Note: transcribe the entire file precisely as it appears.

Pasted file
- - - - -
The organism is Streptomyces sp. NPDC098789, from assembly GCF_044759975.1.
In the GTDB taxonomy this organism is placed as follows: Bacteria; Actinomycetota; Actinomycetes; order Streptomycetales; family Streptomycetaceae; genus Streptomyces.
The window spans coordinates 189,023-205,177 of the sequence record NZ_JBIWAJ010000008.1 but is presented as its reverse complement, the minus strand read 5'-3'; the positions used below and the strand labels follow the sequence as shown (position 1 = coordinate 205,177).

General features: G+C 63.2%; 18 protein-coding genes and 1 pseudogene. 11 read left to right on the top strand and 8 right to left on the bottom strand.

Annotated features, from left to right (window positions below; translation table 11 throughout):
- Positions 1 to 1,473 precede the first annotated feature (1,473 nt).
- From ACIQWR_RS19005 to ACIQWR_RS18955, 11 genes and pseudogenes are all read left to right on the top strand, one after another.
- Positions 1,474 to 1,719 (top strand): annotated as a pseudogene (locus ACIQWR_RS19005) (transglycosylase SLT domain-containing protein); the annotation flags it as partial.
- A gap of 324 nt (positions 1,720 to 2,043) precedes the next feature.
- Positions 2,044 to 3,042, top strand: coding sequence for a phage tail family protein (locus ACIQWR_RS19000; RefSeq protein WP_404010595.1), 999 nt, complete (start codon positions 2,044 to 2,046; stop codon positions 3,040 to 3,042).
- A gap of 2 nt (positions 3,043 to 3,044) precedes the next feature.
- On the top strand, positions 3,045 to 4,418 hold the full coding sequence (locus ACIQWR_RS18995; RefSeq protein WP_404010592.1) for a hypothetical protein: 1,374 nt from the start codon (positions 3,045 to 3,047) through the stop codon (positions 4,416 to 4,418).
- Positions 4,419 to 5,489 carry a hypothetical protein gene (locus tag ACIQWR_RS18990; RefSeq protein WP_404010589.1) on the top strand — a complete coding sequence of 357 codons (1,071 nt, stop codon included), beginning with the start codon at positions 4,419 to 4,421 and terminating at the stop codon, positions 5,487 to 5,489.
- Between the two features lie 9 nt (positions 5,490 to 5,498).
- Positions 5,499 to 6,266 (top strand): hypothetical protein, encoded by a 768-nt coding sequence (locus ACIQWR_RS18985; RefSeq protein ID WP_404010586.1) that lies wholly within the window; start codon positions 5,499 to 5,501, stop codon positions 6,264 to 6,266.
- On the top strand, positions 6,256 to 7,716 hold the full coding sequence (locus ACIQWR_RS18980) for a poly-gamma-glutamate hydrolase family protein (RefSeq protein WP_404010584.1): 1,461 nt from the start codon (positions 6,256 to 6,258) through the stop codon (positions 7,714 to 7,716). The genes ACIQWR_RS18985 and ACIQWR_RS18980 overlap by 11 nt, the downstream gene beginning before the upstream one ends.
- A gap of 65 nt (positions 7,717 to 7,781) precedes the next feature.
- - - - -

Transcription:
The organism is Streptomyces sp. NPDC098789, from assembly GCF_044759975.1.
In the GTDB taxonomy this organism is placed as follows: Bacteria; Actinomycetota; Actinomycetes; order Streptomycetales; family Streptomycetaceae; genus Streptomyces.
The window spans coordinates 189,023-205,177 of the sequence record NZ_JBIWAJ010000008.1 but is presented as its reverse complement, the minus strand read 5'-3'; the positions used below and the strand labels follow the sequence as shown (position 1 = coordinate 205,177).

General features: G+C 63.2%; 18 protein-coding genes and 1 pseudogene. 11 read left to right on the top strand and 8 right to left on the bottom strand.

Annotated features, from left to right (window positions below; translation table 11 throughout):
- Positions 1 to 1,473 precede the first annotated feature (1,473 nt).
- From ACIQWR_RS19005 to ACIQWR_RS18955, 11 genes and pseudogenes are all read left to right on the top strand, one after another.
- Positions 1,474 to 1,719 (top strand): annotated as a pseudogene (locus ACIQWR_RS19005) (transglycosylase SLT domain-containing protein); the annotation flags it as partial.
- A gap of 324 nt (positions 1,720 to 2,043) precedes the next feature.
- Positions 2,044 to 3,042, top strand: coding sequence for a phage tail family protein (locus ACIQWR_RS19000; RefSeq protein WP_404010595.1), 999 nt, complete (start codon positions 2,044 to 2,046; stop codon positions 3,040 to 3,042).
- A gap of 2 nt (positions 3,043 to 3,044) precedes the next feature.
- On the top strand, positions 3,045 to 4,418 hold the full coding sequence (locus ACIQWR_RS18995; RefSeq protein WP_404010592.1) for a hypothetical protein: 1,374 nt from the start codon (positions 3,045 to 3,047) through the stop codon (positions 4,416 to 4,418).
- Positions 4,419 to 5,489 carry a hypothetical protein gene (locus tag ACIQWR_RS18990; RefSeq protein WP_404010589.1) on the top strand — a complete coding sequence of 357 codons (1,071 nt, stop codon included), beginning with the start codon at positions 4,419 to 4,421 and terminating at the stop codon, positions 5,487 to 5,489.
- Between the two features lie 9 nt (positions 5,490 to 5,498).
- Positions 5,499 to 6,266 (top strand): hypothetical protein, encoded by a 768-nt coding sequence (locus ACIQWR_RS18985; RefSeq protein ID WP_404010586.1) that lies wholly within the window; start codon positions 5,499 to 5,501, stop codon positions 6,264 to 6,266.
- On the top strand, positions 6,256 to 7,716 hold the full coding sequence (locus ACIQWR_RS18980) for a poly-gamma-glutamate hydrolase family protein (RefSeq protein WP_404010584.1): 1,461 nt from the start codon (positions 6,256 to 6,258) through the stop codon (positions 7,714 to 7,716). The genes ACIQWR_RS18985 and ACIQWR_RS18980 overlap by 11 nt, the downstream gene beginning before the upstream one ends.
- A gap of 65 nt (positions 7,717 to 7,781) precedes the next feature.